Park rangers rescue endangered plants
It’s not always lost or injured hikers who get rescued by park rangers.
Rangers from Hawaii Volcanoes National Park rappelled nearly 200 feet into a remote pit crater to “rescue” seeds and cuttings from four extremely rare Hawaiian plants in the national park. The park will use the materials to help re-establish these species.
Seeds and cuttings from haha, Cyanea stictophylla, an endangered shrub found only on Hawaii Island, were collected. In 1996, only 20 plants were estimated to survive in the wild.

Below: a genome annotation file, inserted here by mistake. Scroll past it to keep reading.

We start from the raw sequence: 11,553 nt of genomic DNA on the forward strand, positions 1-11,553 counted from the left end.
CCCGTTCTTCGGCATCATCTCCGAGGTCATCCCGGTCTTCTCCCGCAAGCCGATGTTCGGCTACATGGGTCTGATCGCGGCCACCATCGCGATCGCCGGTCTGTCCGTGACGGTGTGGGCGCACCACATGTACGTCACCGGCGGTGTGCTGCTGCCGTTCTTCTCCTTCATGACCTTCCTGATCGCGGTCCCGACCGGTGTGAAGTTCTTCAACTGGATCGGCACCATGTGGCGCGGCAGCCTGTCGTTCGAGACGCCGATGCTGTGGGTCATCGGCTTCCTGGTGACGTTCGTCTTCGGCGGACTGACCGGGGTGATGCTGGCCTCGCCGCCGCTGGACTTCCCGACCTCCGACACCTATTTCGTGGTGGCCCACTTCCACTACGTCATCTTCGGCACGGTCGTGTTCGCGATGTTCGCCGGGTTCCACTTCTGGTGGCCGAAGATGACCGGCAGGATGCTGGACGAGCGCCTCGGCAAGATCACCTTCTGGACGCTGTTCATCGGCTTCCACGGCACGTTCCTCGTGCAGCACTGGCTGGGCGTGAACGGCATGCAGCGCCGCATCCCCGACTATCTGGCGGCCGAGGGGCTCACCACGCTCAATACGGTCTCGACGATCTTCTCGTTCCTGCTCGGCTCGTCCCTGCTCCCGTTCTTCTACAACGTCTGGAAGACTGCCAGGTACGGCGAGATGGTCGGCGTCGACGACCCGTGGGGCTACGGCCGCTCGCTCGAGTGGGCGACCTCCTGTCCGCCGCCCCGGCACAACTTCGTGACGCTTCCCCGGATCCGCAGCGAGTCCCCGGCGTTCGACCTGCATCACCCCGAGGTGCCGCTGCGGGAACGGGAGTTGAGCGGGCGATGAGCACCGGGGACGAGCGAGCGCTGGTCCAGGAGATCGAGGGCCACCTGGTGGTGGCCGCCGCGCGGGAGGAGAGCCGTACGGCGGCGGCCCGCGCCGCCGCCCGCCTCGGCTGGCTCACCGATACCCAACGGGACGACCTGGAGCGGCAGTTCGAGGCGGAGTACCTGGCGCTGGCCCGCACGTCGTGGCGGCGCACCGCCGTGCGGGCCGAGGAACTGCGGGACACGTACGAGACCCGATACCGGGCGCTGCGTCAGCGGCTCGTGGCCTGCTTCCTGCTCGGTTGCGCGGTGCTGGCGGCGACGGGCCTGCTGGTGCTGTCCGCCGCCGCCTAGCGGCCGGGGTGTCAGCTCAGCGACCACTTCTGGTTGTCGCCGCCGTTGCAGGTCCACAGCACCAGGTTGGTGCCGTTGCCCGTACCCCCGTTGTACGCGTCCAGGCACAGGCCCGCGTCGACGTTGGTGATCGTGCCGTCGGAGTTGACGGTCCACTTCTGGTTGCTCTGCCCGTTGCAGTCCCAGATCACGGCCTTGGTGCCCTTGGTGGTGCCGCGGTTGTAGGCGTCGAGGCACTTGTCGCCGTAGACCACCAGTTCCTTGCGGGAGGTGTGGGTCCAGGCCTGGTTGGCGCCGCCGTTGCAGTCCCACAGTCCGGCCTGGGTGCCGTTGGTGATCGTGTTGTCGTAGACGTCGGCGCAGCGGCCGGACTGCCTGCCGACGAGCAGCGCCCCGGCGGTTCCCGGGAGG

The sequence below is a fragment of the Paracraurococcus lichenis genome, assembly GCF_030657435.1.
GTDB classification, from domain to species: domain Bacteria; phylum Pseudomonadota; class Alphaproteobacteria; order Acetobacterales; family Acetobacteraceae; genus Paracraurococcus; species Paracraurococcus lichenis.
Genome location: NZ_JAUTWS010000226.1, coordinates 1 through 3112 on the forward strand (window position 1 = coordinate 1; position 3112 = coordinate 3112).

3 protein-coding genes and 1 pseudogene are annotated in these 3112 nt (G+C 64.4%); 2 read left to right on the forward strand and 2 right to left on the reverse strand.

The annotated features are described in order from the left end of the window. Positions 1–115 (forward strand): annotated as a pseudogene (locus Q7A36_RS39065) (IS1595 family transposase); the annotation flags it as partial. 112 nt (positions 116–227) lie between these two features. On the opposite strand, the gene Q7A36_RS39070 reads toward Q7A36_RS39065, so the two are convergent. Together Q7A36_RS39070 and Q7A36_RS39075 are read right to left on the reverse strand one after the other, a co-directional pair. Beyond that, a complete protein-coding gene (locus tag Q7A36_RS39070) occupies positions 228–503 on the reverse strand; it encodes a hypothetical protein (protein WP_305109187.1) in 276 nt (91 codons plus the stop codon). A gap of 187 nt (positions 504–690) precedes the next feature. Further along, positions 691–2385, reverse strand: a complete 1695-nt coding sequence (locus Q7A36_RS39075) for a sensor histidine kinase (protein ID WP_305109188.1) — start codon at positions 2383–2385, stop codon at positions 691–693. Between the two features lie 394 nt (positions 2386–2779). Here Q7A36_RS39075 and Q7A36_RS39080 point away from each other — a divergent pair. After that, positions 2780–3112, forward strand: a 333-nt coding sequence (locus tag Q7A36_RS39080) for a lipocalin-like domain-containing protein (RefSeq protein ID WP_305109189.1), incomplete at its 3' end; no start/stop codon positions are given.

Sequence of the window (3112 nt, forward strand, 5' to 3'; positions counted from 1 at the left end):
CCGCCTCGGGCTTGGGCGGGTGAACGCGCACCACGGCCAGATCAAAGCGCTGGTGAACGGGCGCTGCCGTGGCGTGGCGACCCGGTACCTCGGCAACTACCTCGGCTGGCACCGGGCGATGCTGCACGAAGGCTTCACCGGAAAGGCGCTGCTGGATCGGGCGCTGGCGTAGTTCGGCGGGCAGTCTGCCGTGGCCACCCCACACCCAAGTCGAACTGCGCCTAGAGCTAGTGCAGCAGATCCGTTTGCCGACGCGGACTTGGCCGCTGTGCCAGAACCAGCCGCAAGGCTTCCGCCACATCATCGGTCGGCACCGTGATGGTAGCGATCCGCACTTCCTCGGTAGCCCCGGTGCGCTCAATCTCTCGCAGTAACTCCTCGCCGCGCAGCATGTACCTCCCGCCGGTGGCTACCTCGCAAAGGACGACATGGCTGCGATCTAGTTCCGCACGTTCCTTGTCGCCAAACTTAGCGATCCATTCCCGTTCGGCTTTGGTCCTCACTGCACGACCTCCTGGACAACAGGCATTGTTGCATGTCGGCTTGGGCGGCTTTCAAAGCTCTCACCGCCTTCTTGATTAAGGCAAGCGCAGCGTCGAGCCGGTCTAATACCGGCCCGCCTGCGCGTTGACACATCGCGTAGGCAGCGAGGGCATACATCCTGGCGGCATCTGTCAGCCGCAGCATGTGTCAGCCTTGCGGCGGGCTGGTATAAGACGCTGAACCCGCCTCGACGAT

Other rare species collected included a relative of haha, Cyanea pilosa, an odorless Hawaiian mint, Phyllostegia sp., and a native shrub in the African violet family, haiwale, Cyrtandra lysiosepala.
Although a 4,000-foot elevation and the steep walls of the forested pit crater aid in protecting its ecology, those conditions make it challenging to retrieve cuttings and seeds. The park’s Natural Resources Management rappel and Search and Rescue teams took part in the task, joined by members of the Hawaii County Fire Department and Pohakuloa Training Area’s fire management team.